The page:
One thing I know is this. If I buy an unframed painting, the likelihood that it will shortly hang on the well is much less than if I buy one that 's already framed. I think this is true for most people.
But it doesn't have to be this way. Framing oil and acrylic paintings is straightforward if you have the right tools and a ready-made frame. There are many quality picture frames available online, and they are very affordable. And, you can have the frames cut to whatever size you need, even when buying online.
I've bought frames online from Frame Destination, Florida Frames, and Graphik Dimensions. Franken Frames has also been recommended to me. Alternatively, you can do pretty well at your local framers by simply having them make a frame for you, and doing the framing yourself. Oil and acrylic paintings don't require glass or mats, and a piece of paper across the back is not necessary. With the right tools you can frame a painting in half an hour.
Picture frames and sample moldings
Below are the hardware and tools that I like to use and where to get them. Framing4Yourself is great resource, both for the hardware and for instructions.
The first task is to secure the painting in the frame. And I’m talking here about a wooden frame and a painting on a panel or canvas. A point driver is used to drive little metal darts called points into the frame, and those hold the painting securely in the rabbet of the frame (the part in the back that’s recessed). When you order a frame, order one with the dimensions of the outside of the painting. You’ll find that there will be a bit of wiggle room for the painting in the frame, you don't have to add that in when you order. Note also that the rabbet will have to be deeper than the thickness of the painting in order to use the point driver method described here.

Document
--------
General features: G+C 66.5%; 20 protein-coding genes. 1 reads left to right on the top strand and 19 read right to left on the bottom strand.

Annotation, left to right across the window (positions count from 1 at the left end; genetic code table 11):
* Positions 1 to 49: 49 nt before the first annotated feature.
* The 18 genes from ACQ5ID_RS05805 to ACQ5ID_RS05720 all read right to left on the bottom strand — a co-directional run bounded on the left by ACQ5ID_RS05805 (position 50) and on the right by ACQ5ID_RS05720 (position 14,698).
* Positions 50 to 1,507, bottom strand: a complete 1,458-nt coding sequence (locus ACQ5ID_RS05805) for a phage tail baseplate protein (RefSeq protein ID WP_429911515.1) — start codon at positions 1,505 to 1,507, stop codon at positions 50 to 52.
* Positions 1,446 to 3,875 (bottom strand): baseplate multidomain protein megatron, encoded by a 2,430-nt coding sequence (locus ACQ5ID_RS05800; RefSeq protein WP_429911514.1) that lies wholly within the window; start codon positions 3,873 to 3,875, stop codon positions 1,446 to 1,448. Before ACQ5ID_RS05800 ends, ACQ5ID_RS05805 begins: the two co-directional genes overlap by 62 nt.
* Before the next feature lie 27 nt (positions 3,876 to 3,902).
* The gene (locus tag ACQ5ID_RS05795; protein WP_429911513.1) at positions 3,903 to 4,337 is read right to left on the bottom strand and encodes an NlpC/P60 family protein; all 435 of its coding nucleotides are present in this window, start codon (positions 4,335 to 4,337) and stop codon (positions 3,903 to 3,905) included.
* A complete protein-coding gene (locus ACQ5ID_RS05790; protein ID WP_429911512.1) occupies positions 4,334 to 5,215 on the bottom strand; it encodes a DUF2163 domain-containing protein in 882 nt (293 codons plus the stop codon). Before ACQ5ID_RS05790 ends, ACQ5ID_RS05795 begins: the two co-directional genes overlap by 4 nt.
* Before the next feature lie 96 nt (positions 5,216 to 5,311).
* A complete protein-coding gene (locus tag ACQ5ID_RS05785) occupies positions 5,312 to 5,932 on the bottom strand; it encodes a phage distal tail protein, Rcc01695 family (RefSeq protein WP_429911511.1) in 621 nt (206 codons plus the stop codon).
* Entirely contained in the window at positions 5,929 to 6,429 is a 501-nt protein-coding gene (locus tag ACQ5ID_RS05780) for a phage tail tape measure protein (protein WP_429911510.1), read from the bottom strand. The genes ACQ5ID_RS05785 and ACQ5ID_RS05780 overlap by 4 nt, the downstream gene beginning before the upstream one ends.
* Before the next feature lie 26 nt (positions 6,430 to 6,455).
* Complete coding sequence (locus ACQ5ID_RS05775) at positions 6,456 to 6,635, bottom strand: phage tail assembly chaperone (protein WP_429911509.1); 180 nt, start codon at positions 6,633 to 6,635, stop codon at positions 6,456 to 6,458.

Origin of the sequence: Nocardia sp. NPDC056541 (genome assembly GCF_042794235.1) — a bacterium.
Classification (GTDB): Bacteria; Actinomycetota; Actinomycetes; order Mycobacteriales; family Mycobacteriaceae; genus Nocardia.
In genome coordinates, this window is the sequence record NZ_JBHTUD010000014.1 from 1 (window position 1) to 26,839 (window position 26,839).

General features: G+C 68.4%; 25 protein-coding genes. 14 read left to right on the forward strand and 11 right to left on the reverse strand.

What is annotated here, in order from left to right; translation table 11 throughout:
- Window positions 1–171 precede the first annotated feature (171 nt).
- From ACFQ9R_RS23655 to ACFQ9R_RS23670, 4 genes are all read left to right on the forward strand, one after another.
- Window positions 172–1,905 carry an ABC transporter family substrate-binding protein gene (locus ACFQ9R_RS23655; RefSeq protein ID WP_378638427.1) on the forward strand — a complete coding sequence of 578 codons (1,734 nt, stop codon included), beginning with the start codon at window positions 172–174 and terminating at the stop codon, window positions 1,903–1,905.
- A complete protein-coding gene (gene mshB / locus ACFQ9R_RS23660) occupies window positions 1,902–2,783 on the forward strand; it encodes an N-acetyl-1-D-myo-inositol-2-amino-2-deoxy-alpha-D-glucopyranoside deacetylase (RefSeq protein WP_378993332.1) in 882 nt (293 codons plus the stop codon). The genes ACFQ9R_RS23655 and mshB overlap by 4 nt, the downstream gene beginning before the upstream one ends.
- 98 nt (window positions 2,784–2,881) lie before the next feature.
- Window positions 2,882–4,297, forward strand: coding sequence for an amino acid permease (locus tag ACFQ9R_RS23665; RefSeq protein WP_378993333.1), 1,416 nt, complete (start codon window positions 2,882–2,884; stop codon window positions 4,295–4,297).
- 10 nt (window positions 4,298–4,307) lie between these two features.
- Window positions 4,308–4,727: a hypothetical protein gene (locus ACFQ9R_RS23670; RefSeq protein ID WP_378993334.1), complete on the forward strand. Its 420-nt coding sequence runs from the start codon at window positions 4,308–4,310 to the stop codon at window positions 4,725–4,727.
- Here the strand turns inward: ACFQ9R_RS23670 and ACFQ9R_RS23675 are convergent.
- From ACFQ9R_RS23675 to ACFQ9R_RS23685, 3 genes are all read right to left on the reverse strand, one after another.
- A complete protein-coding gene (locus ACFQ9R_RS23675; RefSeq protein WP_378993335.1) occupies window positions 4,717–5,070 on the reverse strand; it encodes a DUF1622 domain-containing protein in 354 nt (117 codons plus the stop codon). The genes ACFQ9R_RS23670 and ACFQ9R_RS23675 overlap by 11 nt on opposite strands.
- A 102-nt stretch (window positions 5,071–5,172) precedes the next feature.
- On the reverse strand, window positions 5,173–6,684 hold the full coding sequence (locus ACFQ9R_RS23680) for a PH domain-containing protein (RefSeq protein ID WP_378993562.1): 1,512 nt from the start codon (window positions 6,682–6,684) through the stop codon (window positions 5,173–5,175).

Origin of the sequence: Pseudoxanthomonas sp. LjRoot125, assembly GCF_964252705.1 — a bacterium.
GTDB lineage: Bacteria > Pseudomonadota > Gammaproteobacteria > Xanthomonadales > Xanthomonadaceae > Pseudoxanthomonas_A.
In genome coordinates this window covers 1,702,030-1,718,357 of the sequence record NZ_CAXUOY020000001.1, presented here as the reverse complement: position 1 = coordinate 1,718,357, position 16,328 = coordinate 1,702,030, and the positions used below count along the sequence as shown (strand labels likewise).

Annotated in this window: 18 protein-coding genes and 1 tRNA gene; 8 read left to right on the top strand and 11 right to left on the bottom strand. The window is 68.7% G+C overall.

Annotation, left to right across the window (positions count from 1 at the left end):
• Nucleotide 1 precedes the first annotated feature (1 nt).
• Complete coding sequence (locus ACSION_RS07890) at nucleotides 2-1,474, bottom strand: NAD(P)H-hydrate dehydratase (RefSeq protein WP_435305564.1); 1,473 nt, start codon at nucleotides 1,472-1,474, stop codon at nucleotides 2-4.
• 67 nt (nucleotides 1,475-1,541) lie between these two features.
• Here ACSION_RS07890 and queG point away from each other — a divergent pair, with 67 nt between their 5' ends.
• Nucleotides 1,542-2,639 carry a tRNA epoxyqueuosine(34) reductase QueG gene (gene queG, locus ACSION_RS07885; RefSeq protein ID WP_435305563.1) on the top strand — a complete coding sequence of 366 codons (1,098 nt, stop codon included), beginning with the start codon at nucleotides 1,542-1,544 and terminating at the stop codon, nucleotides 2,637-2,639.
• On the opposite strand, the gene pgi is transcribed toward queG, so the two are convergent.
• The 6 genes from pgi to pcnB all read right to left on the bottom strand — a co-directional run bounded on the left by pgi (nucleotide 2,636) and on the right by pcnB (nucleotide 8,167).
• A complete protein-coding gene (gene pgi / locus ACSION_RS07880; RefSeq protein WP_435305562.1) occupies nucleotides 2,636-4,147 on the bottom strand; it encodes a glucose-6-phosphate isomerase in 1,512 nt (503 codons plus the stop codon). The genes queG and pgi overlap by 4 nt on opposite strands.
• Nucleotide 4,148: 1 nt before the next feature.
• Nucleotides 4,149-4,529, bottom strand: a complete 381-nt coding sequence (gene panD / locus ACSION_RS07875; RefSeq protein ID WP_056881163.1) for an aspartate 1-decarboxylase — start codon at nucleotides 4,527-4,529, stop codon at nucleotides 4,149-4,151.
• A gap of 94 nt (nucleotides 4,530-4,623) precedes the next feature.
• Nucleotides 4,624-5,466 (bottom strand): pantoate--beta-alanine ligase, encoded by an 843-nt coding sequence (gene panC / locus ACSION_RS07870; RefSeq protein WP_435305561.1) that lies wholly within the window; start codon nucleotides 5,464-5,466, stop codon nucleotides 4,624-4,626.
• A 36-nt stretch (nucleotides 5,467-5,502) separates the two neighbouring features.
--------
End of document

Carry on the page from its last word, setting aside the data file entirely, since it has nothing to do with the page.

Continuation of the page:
I generally check the frame to see which side will look best as the top, dust the frame off, and lay it face down on a towel or something non-abrasive before dropping in and securing the painting. For 8"x10" paintings or smaller, I use one point per side, for larger paintings, I use two per side. An old palette knife is useful for positioning the painting in the frame while it's lying on your workbench.
point driver positioned to drive the point into the frame
The next task is to attach a wire for hanging, for which I use little gadgets called strap hangers. Always double check to make sure you know which is the top of the painting before making any holes in the back (I’ve messed that up a few times!). I make the holes for the strap hangers about 1/3 of the way down the back of the frame from the top edge. And I use an awl to start the hole for the screws that hold on the strap hangers. This is less work than drilling the holes, and I rarely find a frame that’s too hard for this approach. If you want, you can make a couple of hits with a nail set into the hole made by the awl to get a deeper hole.
strap hangers and screws, where to order
awl, where to order
nail set and hammer, available at your local hardware store
Picture hanging wire is readily available at your hardware store, and Framing4Yourself has a great selection. Choose wire that’s rated for more than the weight of the painting plus frame. I find the non-coated wire to be easiest, but that’s a personal decision. Needle nose pliers and wire cutters are also useful.
picture hanging wire
needle nose pliers and wire cutters, available at your local hardware store
strap hanger screwed to back of frame
wire tied on to strap hanger
an extra knot before wrapping the wire (I do this for larger paintings)
excess wire wrapped around the hanging wire (be sure to neatly cut off the end)
And finally, bumpers go on the bottom corners of the painting to keep it from banging into the wall.
To finish off the framing, be sure to include information about the painting on the back, e.g. title, painter, location, etc. You can photocopy this information from your receipt if it is not already on the back of the painting.
Bottom left corner of the back of a framed painting showing the wire attached with a strap hanger, the points, and the bumper
If you've bought one of my paintings, have a frame that fits, and are local, I will be happy to frame the painting for you. Please contact me.
10/13/2020 04:29:48 pm
Thanks for explaining how you frame a painting, Bobbi. I often wire the painting without a frame because I paint on Gallery Wrapped canvases. But this is great information for the rare time I will use a frame. Thank you.
10/13/2020 05:27:23 pm
I also wire gallery wrap canvases, it's a great way to hang a painting, and I like the contemporary look. For small gallery wrap paintings I have this cool tiny hand drill to make the holes.
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Bobbi - Painter. Sketcher. Teacher. Boat and Dog Lover.